From The Hollywood Reporter:
The issue of whether to display the new cover of French satirical magazine Charlie Hebdo, which depicts a cartoon of the Prophet Muhammad, has split media outlets in the U.S. and overseas.
The image, showing Muhammad crying and holding up a “Je Suis Charlie” sign under the headline “All is Forgiven,” was blasted across the Internet Monday ahead of the magazine’s publication, the first issue of Charlie Hebdo since terrorists attacked its offices, killing 12 people.
But many news outlets, including NBC News, NPR, Britain’s Daily Mail, The New York Times and the Associated Press, chose not to show the cartoon, choosing instead to describe its content to their audience. At issue is whether the news value of the image outweighs its potential to offend. Depicting images of the Prophet Muhammad is considered a sacrilegious act by many Muslims. Outlets that chose not to show the cartoon, or cropped or blurred the offensive images, cited cultural sensitivity and standards of decency as reasons.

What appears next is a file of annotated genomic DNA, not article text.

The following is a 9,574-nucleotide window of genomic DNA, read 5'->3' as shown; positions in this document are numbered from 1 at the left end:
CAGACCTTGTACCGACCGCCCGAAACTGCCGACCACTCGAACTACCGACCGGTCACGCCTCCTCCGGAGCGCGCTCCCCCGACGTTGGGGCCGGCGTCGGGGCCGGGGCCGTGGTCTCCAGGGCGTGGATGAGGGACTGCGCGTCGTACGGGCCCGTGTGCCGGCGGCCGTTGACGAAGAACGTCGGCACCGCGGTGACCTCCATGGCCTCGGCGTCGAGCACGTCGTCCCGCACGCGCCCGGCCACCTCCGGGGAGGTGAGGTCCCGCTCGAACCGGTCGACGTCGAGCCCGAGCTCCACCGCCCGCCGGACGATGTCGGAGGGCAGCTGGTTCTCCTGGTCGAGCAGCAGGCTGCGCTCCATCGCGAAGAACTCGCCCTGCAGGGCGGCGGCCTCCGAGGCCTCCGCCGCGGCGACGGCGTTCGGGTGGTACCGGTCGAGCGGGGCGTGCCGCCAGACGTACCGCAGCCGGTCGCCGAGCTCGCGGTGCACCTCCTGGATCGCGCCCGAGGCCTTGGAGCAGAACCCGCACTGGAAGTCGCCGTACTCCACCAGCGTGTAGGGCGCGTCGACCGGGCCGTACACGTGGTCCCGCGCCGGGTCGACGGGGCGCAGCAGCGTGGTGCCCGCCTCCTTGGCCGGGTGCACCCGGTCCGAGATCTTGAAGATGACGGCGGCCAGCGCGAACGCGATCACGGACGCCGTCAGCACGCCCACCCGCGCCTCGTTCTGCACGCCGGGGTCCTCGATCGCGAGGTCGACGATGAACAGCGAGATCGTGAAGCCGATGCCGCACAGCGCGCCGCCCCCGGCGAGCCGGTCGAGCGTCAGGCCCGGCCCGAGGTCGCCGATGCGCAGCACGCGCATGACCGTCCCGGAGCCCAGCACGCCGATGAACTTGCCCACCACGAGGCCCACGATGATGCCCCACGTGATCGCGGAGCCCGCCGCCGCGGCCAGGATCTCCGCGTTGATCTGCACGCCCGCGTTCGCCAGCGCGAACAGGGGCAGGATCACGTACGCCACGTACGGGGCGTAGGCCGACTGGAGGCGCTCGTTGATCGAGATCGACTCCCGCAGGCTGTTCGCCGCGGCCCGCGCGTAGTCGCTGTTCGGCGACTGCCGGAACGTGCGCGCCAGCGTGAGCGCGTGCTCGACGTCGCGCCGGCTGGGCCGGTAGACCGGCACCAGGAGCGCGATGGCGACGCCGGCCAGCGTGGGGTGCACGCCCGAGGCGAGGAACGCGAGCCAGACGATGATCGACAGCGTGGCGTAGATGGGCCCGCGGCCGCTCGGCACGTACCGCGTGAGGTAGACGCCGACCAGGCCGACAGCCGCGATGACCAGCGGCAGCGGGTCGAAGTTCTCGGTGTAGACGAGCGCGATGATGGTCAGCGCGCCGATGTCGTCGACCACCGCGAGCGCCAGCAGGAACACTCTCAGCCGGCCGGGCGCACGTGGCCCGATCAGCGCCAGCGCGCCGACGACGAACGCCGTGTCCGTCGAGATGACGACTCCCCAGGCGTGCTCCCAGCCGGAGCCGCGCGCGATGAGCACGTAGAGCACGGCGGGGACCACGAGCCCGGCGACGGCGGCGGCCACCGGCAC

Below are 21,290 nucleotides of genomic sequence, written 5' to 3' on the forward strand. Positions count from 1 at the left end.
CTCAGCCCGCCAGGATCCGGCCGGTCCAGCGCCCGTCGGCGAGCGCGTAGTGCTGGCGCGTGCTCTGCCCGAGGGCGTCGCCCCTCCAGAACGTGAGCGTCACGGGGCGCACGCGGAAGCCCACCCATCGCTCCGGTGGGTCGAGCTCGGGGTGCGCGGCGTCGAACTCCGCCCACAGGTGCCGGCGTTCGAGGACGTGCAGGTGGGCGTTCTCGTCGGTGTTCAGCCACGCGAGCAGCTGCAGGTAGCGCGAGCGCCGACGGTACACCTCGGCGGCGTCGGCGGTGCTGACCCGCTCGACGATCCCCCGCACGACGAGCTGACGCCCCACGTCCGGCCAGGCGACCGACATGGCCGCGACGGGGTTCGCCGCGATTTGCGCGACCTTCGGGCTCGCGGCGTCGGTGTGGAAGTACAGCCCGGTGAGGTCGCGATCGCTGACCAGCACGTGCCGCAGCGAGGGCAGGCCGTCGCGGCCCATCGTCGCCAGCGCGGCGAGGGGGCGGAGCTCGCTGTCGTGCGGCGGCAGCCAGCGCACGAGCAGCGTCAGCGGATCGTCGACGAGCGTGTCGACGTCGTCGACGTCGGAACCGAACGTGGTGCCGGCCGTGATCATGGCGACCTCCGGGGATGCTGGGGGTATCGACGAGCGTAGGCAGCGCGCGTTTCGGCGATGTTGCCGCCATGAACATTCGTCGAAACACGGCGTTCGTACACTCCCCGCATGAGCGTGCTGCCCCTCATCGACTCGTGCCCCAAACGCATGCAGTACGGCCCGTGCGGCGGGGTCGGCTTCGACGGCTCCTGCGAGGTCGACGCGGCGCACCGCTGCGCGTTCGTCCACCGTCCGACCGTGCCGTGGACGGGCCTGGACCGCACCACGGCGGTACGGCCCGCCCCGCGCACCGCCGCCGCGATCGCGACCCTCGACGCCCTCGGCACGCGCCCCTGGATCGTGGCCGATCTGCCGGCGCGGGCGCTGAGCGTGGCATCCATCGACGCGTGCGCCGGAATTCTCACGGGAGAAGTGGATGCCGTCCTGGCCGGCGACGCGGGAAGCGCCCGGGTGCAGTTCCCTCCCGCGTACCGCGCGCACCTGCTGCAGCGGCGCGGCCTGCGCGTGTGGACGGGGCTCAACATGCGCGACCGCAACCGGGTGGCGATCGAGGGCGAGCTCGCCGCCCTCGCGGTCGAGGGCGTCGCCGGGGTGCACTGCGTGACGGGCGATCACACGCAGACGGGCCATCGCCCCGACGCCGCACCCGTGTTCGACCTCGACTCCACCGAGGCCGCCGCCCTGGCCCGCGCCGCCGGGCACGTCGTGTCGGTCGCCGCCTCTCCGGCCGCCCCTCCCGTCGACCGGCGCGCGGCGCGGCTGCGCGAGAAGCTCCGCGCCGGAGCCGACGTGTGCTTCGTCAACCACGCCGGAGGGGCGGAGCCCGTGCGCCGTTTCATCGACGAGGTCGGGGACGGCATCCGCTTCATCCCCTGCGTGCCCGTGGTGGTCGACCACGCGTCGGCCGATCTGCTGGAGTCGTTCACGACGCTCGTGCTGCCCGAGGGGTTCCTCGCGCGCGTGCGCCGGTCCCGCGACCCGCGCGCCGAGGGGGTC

Many chose to only briefly show the Charlie Hebdo cover, as the BBC did on its Newsnight program, but it kept the image offline. Others, including Britain’s The Guardian and The Independent newspapers, ran the cartoon but included a warning that it could offend some readers.
In France, there was no such hesitation. The Charlie Hebdo cartoons were splashed across the front pages and in primetime across all networks.
From Mediaite: Which Networks are Showing the New Charlie Hebdo cover.
“CNN will not show you the new cover which depicts the Prophet Muhammad because it is policy not to show potentially offensive images of the prophet,” Carol Costello announced Tuesday morning, while MSNBC host Jose Diaz-Balart said, “NBC News and other networks have made the editorial decision not to show the cover.” CNN maintained the policy was subject to change.
By contrast, Fox News displayed the cover during a reportorial segment on its release: